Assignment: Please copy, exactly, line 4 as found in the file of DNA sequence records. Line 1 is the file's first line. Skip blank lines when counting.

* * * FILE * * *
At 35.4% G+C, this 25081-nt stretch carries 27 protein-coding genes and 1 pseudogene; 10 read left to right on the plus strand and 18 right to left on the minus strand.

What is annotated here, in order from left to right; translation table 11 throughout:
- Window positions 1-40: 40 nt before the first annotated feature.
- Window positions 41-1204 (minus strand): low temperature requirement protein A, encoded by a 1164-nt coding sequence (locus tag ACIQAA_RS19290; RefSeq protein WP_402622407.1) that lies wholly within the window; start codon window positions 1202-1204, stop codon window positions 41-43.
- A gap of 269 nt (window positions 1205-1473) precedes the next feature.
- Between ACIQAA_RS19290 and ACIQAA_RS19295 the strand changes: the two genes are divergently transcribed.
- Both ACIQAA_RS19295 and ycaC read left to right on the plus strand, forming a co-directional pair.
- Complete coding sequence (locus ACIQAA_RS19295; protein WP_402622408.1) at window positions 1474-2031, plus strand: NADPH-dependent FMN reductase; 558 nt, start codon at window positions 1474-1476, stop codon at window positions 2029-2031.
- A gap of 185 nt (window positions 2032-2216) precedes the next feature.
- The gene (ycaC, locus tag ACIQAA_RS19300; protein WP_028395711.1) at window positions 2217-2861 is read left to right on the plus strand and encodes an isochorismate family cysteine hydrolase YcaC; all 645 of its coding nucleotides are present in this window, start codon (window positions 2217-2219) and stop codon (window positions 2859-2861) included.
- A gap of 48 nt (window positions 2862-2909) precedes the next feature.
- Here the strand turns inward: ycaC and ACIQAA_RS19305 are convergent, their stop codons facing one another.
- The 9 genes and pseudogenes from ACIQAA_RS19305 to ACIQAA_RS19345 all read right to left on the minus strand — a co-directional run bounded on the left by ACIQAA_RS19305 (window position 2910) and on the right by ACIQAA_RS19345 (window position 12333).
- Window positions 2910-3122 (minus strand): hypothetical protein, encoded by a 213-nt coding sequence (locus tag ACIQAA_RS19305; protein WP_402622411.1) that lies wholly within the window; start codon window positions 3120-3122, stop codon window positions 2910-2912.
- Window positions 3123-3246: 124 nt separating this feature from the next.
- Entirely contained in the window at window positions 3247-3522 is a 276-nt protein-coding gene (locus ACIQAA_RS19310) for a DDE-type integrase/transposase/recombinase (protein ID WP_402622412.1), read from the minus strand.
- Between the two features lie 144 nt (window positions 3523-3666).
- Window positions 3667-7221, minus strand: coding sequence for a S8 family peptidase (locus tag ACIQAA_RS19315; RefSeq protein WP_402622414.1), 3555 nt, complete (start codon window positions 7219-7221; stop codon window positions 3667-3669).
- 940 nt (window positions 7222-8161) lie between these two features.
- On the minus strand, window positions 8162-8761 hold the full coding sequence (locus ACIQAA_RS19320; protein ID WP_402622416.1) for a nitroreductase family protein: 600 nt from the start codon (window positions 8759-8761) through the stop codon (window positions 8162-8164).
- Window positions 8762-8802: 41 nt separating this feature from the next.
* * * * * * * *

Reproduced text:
- Window positions 41-1204 (minus strand): low temperature requirement protein A, encoded by a 1164-nt coding sequence (locus tag ACIQAA_RS19290; RefSeq protein WP_402622407.1) that lies wholly within the window; start codon window positions 1202-1204, stop codon window positions 41-43.